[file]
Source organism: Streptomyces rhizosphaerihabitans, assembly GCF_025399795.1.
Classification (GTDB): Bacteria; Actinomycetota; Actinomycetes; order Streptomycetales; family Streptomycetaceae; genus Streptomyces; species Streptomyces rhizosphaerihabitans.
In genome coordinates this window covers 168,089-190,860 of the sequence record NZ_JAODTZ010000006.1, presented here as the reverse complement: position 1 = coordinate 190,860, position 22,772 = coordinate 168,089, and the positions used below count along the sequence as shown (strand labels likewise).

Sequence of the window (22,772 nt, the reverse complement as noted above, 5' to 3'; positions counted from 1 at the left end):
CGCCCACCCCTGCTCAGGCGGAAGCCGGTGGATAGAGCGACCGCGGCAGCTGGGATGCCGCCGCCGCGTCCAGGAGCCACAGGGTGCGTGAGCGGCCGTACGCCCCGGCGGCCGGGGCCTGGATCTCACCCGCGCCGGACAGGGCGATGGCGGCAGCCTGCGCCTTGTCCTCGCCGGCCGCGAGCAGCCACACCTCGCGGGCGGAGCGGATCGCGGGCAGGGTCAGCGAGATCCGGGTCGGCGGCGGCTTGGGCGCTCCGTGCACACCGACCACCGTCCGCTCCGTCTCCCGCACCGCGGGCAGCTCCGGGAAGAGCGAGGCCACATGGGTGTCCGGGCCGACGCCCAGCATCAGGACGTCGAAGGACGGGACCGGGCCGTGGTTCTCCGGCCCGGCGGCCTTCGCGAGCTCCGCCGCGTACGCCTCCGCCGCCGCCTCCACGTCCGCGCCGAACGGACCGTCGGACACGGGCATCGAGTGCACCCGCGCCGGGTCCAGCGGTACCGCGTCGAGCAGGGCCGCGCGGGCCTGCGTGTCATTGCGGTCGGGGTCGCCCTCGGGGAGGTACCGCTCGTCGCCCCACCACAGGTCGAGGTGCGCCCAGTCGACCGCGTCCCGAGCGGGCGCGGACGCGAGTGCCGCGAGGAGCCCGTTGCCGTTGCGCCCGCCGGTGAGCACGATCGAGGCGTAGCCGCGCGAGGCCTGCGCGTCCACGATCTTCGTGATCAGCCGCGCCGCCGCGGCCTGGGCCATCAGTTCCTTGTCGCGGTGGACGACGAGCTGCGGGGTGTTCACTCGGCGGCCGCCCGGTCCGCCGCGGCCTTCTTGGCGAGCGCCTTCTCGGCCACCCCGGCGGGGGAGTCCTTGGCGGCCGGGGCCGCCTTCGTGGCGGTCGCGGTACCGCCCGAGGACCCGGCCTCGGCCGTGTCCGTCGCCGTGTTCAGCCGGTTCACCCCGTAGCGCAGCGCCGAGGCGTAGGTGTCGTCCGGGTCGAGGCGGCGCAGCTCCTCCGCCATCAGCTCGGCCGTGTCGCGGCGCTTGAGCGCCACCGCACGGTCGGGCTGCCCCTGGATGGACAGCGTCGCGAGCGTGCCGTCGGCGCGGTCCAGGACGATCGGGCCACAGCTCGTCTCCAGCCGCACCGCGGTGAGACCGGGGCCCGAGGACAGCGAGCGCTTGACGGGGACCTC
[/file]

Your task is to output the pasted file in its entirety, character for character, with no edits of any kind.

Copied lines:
Source organism: Streptomyces rhizosphaerihabitans, assembly GCF_025399795.1.
Classification (GTDB): Bacteria; Actinomycetota; Actinomycetes; order Streptomycetales; family Streptomycetaceae; genus Streptomyces; species Streptomyces rhizosphaerihabitans.
In genome coordinates this window covers 168,089-190,860 of the sequence record NZ_JAODTZ010000006.1, presented here as the reverse complement: position 1 = coordinate 190,860, position 22,772 = coordinate 168,089, and the positions used below count along the sequence as shown (strand labels likewise).

Sequence of the window (22,772 nt, the reverse complement as noted above, 5' to 3'; positions counted from 1 at the left end):
CGCCCACCCCTGCTCAGGCGGAAGCCGGTGGATAGAGCGACCGCGGCAGCTGGGATGCCGCCGCCGCGTCCAGGAGCCACAGGGTGCGTGAGCGGCCGTACGCCCCGGCGGCCGGGGCCTGGATCTCACCCGCGCCGGACAGGGCGATGGCGGCAGCCTGCGCCTTGTCCTCGCCGGCCGCGAGCAGCCACACCTCGCGGGCGGAGCGGATCGCGGGCAGGGTCAGCGAGATCCGGGTCGGCGGCGGCTTGGGCGCTCCGTGCACACCGACCACCGTCCGCTCCGTCTCCCGCACCGCGGGCAGCTCCGGGAAGAGCGAGGCCACATGGGTGTCCGGGCCGACGCCCAGCATCAGGACGTCGAAGGACGGGACCGGGCCGTGGTTCTCCGGCCCGGCGGCCTTCGCGAGCTCCGCCGCGTACGCCTCCGCCGCCGCCTCCACGTCCGCGCCGAACGGACCGTCGGACACGGGCATCGAGTGCACCCGCGCCGGGTCCAGCGGTACCGCGTCGAGCAGGGCCGCGCGGGCCTGCGTGTCATTGCGGTCGGGGTCGCCCTCGGGGAGGTACCGCTCGTCGCCCCACCACAGGTCGAGGTGCGCCCAGTCGACCGCGTCCCGAGCGGGCGCGGACGCGAGTGCCGCGAGGAGCCCGTTGCCGTTGCGCCCGCCGGTGAGCACGATCGAGGCGTAGCCGCGCGAGGCCTGCGCGTCCACGATCTTCGTGATCAGCCGCGCCGCCGCGGCCTGGGCCATCAGTTCCTTGTCGCGGTGGACGACGAGCTGCGGGGTGTTCACTCGGCGGCCGCCCGGTCCGCCGCGGCCTTCTTGGCGAGCGCCTTCTCGGCCACCCCGGCGGGGGAGTCCTTGGCGGCCGGGGCCGCCTTCGTGGCGGTCGCGGTACCGCCCGAGGACCCGGCCTCGGCCGTGTCCGTCGCCGTGTTCAGCCGGTTCACCCCGTAGCGCAGCGCCGAGGCGTAGGTGTCGTCCGGGTCGAGGCGGCGCAGCTCCTCCGCCATCAGCTCGGCCGTGTCGCGGCGCTTGAGCGCCACCGCACGGTCGGGCTGCCCCTGGATGGACAGCGTCGCGAGCGTGCCGTCGGCGCGGTCCAGGACGATCGGGCCACAGCTCGTCTCCAGCCGCACCGCGGTGAGACCGGGGCCCGAGGACAGCGAGCGCTTGACGGGGACCTC